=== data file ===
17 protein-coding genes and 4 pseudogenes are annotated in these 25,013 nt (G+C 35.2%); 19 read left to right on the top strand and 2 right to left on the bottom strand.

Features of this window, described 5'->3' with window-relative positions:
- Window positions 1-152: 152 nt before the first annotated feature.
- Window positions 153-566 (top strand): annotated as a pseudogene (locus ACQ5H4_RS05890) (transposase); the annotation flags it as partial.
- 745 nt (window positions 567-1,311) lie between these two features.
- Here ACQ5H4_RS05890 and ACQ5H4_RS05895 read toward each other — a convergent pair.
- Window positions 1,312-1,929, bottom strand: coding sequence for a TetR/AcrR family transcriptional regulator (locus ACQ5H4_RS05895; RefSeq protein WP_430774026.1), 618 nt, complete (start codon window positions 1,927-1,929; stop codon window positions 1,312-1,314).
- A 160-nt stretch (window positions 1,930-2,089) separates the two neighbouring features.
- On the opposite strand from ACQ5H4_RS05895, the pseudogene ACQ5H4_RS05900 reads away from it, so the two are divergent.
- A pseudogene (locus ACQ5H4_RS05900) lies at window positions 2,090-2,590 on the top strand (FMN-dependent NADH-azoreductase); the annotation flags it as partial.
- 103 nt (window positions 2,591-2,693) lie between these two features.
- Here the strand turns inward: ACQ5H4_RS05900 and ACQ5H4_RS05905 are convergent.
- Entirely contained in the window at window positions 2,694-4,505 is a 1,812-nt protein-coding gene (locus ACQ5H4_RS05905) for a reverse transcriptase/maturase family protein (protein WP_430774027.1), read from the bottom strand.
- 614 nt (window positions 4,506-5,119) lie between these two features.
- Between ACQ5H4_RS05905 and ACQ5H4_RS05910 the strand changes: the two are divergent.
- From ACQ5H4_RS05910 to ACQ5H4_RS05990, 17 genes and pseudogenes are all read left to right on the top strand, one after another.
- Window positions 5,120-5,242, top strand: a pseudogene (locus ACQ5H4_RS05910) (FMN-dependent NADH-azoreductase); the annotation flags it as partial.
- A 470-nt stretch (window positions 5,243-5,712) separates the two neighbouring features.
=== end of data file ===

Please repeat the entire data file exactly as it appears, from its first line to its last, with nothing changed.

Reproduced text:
17 protein-coding genes and 4 pseudogenes are annotated in these 25,013 nt (G+C 35.2%); 19 read left to right on the top strand and 2 right to left on the bottom strand.

Features of this window, described 5'->3' with window-relative positions:
- Window positions 1-152: 152 nt before the first annotated feature.
- Window positions 153-566 (top strand): annotated as a pseudogene (locus ACQ5H4_RS05890) (transposase); the annotation flags it as partial.
- 745 nt (window positions 567-1,311) lie between these two features.
- Here ACQ5H4_RS05890 and ACQ5H4_RS05895 read toward each other — a convergent pair.
- Window positions 1,312-1,929, bottom strand: coding sequence for a TetR/AcrR family transcriptional regulator (locus ACQ5H4_RS05895; RefSeq protein WP_430774026.1), 618 nt, complete (start codon window positions 1,927-1,929; stop codon window positions 1,312-1,314).
- A 160-nt stretch (window positions 1,930-2,089) separates the two neighbouring features.
- On the opposite strand from ACQ5H4_RS05895, the pseudogene ACQ5H4_RS05900 reads away from it, so the two are divergent.
- A pseudogene (locus ACQ5H4_RS05900) lies at window positions 2,090-2,590 on the top strand (FMN-dependent NADH-azoreductase); the annotation flags it as partial.
- 103 nt (window positions 2,591-2,693) lie between these two features.
- Here the strand turns inward: ACQ5H4_RS05900 and ACQ5H4_RS05905 are convergent.
- Entirely contained in the window at window positions 2,694-4,505 is a 1,812-nt protein-coding gene (locus ACQ5H4_RS05905) for a reverse transcriptase/maturase family protein (protein WP_430774027.1), read from the bottom strand.
- 614 nt (window positions 4,506-5,119) lie between these two features.
- Between ACQ5H4_RS05905 and ACQ5H4_RS05910 the strand changes: the two are divergent.
- From ACQ5H4_RS05910 to ACQ5H4_RS05990, 17 genes and pseudogenes are all read left to right on the top strand, one after another.
- Window positions 5,120-5,242, top strand: a pseudogene (locus ACQ5H4_RS05910) (FMN-dependent NADH-azoreductase); the annotation flags it as partial.
- A 470-nt stretch (window positions 5,243-5,712) separates the two neighbouring features.